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Best of Howard Schwartz

Gaming Guru

 

You want gambling-related short stuff for 'vacation reading'?

17 January 2008

While most of us might find it hard to believe, we know there are people who visit Las Vegas and other gambling destinations who play very little; but, they enjoy reading about the exploits -- let's say, the adventures -- of others who have hit it big or could be labeled as the "characters." Simply, they'll say, "I just want to read about those winners or colorful players who don't mind risking it all."

Others enjoy "loading up" on history or offbeat incidents which they store away for a rainy day and share it with friends at the local pub in a sort of "Didyaknow…" presentation. And, of course, some folks are voracious readers so while "any book" will do in a pinch, when it includes information about some place or someone they've always heard about but never knew, the need to read becomes high.

Here are a handful of books which detail that special category of offbeat facts, people and events:

Sucker's Progress: An Informal History of Gambling in America by Herbert Asbury (493 pages, paper bound, $7). Originally published in 1938, this is a colorful account of the origins of games like faro, poker, craps and the lottery and about those unusual, often devious table talents of individuals like John Morrissey and Richard Canfield. Illustrated and indexed, Asbury's work contains lively details about how cheaters operated and how the games evolved or disappeared as players and times became more sophisticated.

The Last Good Time (Skinny D'Amato, The Notorious 500 Club, The Rat Pack & The Rise and Fall of Atlantic City) by Jonathan Van Meter (296 pages, hard bound, $12). Published in 2003, indexed and illustrated, this rather lengthy title is both a history and biography that goes into detail regarding how one special individual recognized talent and excelled in promotion, and how he helped make Atlantic City what it is today. It's all about how the Mob operated in the early days, about show business, about how D'Amato got Dean Martin and Jerry Lewis together for the first time, about action in Florida and Lake Tahoe, but above all, it's about a guy with "heart" who cared about people.

Pody Poe -- From Tinhorn Gambler to Kingpin of Organized Crime as told to Catherine (Katy) Johnson (363 pages, hardbound, $7.50). Published in 2004, this book about Oklahoma's most famous illegal gambler. Poe died a year ago, but his legend lives on. He knew the famous and infamous from sports figures like Mickey Mantle to gamblers like Benny Binion. His bio illustrates one man's love of gambling -- all kind--and his ability to bounce back from arrests and convictions, with class, humor and innovation. He was colorful and connected, and he met them all, and while offering colorful stories, he also presents guidelines for intelligent gambling and how to survive in a complicated, high-speed world.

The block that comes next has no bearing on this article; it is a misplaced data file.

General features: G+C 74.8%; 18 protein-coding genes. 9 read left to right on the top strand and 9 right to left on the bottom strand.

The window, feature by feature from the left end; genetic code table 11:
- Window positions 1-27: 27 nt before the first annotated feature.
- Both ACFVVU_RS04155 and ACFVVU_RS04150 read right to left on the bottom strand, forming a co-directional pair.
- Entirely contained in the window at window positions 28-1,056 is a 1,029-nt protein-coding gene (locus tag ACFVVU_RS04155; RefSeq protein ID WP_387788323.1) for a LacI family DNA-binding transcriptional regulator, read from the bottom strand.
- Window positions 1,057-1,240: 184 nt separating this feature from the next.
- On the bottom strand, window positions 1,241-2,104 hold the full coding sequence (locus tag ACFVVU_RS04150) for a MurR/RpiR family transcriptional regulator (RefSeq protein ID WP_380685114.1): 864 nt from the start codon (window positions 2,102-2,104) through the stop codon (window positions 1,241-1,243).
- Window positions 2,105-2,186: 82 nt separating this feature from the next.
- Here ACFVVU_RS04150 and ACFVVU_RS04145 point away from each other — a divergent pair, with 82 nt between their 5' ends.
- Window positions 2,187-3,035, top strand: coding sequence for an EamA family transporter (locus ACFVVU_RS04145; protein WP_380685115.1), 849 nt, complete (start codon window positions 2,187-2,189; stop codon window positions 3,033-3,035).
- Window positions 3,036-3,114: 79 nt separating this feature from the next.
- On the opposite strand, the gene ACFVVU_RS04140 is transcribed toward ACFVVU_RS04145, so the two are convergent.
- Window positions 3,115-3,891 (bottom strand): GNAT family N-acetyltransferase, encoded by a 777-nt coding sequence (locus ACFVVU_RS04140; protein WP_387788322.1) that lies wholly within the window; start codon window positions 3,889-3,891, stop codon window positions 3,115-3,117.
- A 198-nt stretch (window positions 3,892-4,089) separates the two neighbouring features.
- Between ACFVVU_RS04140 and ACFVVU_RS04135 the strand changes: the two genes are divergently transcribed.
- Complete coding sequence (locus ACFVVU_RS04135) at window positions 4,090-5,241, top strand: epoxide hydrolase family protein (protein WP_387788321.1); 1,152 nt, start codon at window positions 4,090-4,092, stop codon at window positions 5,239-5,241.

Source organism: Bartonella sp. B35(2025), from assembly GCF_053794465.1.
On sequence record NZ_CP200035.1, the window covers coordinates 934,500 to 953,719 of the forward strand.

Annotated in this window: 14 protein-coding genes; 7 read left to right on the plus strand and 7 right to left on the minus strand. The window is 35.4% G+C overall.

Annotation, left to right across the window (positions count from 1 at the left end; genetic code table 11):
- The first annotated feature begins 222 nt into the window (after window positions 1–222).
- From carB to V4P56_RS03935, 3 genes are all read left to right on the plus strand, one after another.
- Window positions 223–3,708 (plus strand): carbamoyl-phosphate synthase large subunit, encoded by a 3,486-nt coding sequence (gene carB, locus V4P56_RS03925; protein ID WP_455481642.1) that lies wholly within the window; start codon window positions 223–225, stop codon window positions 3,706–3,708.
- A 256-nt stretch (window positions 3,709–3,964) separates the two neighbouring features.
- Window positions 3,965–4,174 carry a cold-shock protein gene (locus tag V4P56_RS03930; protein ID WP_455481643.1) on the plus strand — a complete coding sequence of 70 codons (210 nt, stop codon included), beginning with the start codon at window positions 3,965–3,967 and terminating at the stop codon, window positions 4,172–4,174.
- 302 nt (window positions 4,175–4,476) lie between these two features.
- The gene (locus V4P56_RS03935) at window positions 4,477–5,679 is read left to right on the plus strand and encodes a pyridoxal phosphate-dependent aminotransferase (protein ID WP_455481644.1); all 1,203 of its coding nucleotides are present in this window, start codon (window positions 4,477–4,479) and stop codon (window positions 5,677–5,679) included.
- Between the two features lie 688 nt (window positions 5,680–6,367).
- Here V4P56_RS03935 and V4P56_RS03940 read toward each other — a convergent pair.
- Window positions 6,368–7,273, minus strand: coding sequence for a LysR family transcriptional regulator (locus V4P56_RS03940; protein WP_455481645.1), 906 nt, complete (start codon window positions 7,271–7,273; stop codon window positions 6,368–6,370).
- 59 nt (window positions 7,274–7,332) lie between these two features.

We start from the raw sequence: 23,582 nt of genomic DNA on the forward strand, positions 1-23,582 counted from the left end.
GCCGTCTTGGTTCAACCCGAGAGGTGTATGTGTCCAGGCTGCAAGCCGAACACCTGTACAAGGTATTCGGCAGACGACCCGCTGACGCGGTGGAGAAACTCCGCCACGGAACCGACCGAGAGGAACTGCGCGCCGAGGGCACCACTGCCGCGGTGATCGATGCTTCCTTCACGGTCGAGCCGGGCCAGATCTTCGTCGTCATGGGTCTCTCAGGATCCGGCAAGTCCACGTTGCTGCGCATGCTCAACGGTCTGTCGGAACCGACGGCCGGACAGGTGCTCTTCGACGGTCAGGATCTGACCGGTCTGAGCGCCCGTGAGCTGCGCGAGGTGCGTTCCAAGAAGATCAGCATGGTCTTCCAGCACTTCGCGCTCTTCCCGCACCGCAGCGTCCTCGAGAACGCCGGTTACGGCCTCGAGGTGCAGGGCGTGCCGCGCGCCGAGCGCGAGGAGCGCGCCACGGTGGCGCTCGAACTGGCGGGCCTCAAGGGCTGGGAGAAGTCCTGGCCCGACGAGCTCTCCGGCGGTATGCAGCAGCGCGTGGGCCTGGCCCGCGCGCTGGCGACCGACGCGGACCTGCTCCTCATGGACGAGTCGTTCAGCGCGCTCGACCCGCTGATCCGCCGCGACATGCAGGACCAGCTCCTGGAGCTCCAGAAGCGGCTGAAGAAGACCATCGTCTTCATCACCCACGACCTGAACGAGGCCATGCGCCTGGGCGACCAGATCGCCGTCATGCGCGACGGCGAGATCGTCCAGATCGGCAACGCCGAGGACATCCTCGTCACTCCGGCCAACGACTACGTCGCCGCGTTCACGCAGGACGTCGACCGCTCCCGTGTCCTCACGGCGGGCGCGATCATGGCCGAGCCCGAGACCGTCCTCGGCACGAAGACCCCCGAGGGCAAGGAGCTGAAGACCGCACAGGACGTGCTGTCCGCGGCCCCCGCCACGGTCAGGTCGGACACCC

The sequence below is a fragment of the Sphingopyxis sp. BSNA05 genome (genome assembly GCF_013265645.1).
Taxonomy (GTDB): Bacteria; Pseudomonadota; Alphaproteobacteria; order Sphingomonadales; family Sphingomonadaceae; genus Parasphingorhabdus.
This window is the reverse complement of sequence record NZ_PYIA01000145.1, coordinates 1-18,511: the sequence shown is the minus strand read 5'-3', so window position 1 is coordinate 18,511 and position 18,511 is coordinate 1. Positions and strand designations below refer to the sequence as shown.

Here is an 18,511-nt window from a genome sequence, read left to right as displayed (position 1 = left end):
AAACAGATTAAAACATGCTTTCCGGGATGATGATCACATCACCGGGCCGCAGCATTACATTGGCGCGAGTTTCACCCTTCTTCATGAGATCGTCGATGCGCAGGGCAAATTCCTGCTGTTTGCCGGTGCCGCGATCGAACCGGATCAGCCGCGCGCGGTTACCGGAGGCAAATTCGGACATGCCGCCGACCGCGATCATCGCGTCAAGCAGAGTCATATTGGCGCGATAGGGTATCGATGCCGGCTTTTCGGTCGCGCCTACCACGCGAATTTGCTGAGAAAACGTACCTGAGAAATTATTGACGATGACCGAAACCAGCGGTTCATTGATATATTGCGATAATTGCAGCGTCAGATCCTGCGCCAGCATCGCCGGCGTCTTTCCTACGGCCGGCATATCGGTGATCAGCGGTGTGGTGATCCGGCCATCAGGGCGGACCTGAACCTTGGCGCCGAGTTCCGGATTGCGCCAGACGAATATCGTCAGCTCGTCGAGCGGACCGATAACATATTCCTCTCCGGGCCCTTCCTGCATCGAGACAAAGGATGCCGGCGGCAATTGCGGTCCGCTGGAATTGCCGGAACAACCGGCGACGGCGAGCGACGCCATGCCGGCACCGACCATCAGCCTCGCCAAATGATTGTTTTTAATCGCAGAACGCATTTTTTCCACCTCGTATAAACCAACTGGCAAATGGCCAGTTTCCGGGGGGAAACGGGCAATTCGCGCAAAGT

Telling Lies and Getting Paid by Michael Konik (241 pages, paperbound, $8). Published in 2001 and written by an individual who knows the industry well (Konik also wrote The Man With the $l00,000 Breasts and Smart Money), this is a collection of off-beat people and their stories. Konik offers up tales about a world class woman poker player, a high roller, off shore sport betting operations and how they operate, a former Las Vegas line maker, a world class backgammon hustler and the Blackjack Ball where top of the line 21 players congregate . He includes own experiences at the high stakes poker tournament scene.

Amarillo Slim In a World of Fat People (The Memoirs of the Greatest Gambler Who Ever Lived !) by Amarillo Slim Preston with Greg Dinkin. (270 pages, paperbound, $8.50). Published in 2003, the book (which will eventually become movie material with Nicolas Gage playing Slim), here are some lively stories about Slim's early days and his biggest games over the years. Readers will learn that Slim's world was a lot about hustling, finding a "mark" and being on the road, in and out of sawdust joints and meeting up with the 'who's who" of poker. Along the way, Slim details his "secrets" of winning at everything -- but making sure he found the right numbers, the correct odds and "the edge" which served him so well over more than five decades.

Howard Schwartz
Howard Schwartz, the "librarian for gamblers," was the marketing director for Gambler's Book Club in Las Vegas, a position he held from 1979 to 2010, when he retired. Author of hundreds of articles on gambling, his weekly book reviews appear in numerous publications throughout the gaming industry.

Howard Schwartz Websites:

www.gamblersbook.com
Howard Schwartz
Howard Schwartz, the "librarian for gamblers," was the marketing director for Gambler's Book Club in Las Vegas, a position he held from 1979 to 2010, when he retired. Author of hundreds of articles on gambling, his weekly book reviews appear in numerous publications throughout the gaming industry.

Howard Schwartz Websites:

www.gamblersbook.com